Chinese Progressive Association Joins “Fight Racism, Raise Pay” Protests, Marking Anniversary of Dr. Martin Luther King’s Assassination
On April 4, 2017, the Chinese Progressive Association in San Francisco, an organization that organizes the working class Chinese immigrant community in San Francisco, marched in solidarity with the “Fight Racism, Raise Pay” protests in 24 cities across the United States, alongside Fight for $15, SEIU – United Service Workers West, Black Worker Center, the Movement for Black Lives, East Bay Alliance for a Sustainable Economy, the Alliance of Californians for Community Empowerment, San Francisco Labor Council, San Francisco Jobs with Justice, SEIU 1021, and Causa Justa.
The march today in San Francisco is part of a larger national advocacy effort called “Beyond the Moment,” a movement that urges organizers to dream and build beyond the barriers that exist between communities. The movement is inspired by Dr. Martin Luther King Jr, who, on the 4th of April 50 years ago, delivered a historic speech called “Beyond Vietnam” where he called for an end to the American war in Vietnam. Just one year after that speech, Dr. Martin Luther King Jr. was assassinated in Memphis, Tennessee, while he was organizing in support of Black workers on strike.
The issues that Dr. King exposed are still relevant today — recently, Republican lawmakers in more than 24 states have introduced legislation aimed at cracking down on protesters. In response, Fight for $15 in Memphis filed a federal civil rights lawsuit against the city, charging its police department with intimidation to stifle worker protest.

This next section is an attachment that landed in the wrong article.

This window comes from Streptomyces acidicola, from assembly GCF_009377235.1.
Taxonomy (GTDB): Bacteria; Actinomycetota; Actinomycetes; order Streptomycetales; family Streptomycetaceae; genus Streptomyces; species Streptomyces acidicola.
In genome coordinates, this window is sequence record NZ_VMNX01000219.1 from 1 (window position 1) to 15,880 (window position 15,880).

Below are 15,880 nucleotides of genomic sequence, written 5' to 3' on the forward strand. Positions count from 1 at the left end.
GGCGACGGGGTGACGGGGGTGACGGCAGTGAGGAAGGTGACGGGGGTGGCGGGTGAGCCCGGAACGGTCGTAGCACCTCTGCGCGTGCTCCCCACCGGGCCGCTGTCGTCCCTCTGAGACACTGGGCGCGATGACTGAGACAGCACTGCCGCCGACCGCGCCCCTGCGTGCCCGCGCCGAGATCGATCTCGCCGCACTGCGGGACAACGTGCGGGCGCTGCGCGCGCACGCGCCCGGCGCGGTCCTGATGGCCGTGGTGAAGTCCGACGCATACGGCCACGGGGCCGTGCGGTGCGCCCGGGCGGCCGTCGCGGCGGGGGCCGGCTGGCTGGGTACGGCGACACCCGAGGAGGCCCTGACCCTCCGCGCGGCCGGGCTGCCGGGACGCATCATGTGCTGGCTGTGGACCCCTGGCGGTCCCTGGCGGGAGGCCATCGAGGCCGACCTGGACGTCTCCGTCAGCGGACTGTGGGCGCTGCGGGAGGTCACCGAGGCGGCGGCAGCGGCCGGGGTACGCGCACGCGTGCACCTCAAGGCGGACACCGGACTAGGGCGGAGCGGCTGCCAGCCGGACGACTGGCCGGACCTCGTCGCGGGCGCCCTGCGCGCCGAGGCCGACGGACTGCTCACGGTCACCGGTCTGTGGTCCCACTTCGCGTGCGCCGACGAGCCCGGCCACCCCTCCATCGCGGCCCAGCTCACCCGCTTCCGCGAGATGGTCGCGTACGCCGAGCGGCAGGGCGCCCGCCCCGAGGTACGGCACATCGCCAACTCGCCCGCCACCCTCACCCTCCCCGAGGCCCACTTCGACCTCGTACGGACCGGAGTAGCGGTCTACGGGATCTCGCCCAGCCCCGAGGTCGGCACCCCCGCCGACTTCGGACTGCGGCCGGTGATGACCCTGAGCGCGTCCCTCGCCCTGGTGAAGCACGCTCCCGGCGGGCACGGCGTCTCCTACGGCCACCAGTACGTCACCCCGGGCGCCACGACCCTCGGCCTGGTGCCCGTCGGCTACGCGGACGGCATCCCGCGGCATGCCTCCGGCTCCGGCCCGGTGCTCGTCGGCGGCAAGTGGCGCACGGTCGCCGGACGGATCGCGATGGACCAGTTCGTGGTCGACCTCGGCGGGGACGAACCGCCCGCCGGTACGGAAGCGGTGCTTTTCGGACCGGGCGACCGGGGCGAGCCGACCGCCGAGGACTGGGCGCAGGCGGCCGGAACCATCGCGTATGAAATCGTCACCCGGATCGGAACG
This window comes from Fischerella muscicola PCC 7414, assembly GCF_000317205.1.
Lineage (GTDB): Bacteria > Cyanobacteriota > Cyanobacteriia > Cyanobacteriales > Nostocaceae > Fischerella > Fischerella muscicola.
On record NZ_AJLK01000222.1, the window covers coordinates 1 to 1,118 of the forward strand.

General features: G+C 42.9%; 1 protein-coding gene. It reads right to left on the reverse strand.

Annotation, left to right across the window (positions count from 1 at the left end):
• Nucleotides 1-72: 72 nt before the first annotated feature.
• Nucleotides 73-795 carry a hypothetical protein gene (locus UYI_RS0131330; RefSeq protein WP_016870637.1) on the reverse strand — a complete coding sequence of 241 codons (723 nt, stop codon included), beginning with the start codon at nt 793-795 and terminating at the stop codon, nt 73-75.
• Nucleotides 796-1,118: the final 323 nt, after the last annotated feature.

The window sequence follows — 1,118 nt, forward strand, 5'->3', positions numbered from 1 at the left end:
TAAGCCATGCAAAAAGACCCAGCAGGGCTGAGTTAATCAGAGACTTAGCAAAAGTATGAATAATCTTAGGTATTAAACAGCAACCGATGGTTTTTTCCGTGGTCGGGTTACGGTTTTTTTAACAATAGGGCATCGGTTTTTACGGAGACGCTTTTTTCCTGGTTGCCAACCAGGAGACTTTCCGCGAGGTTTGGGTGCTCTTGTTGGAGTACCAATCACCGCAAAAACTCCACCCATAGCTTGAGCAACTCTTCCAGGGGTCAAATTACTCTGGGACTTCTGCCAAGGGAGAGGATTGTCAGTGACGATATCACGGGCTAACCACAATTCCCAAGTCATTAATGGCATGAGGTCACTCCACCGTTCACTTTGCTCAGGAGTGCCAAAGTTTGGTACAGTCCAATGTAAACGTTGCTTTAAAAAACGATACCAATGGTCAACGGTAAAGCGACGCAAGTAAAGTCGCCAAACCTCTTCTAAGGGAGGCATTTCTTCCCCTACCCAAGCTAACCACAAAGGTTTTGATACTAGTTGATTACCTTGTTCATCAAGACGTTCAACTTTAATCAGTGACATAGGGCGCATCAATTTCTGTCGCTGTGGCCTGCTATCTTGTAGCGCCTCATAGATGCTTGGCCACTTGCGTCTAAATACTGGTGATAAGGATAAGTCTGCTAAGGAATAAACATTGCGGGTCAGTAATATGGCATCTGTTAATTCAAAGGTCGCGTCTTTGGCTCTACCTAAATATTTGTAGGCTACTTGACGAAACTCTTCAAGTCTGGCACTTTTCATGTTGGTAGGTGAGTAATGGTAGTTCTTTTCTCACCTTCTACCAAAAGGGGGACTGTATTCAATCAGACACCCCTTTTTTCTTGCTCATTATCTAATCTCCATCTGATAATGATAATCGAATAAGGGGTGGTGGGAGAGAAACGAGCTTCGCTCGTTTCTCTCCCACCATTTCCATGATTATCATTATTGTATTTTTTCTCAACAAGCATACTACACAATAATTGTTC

Dr. King saw a common bond between the antiwar, labor, and civil rights movements. He argued that it was hypocritical for the United States to fight for “freedom” in Southeast Asia while upholding racial discrimination and labor exploitation at home. He criticized the United States’ investment in weapons rather than people. He condemned the ease with which the United States was disposing of black bodies to fight the war.
Although Dr. King was a leader of the Black Civil Rights Movement, his lessons are relevant to the Asian immigrant community and its place in this fight for freedom.
Shaw San Liu, Organizing Director of the Chinese Progressive Association, says, “CPA joins today’s national action because we must unite as people of color, immigrants and workers to fight the racist attacks on our families and our communities, and even the right to protest, by the Republican leadership. The Chinese immigrant community has experienced exclusion, racism and labor exploitation since we first arrived to this country. We stand in solidarity with black, brown and all communities to fight for the real American dream — freedom and a better future for our children.”
Founded in 1972, the Chinese Progressive Association educates, organizes and empowers the working class immigrant Chinese community in San Francisco, while building multiracial and intergenerational alliances with other Bay Area organizations.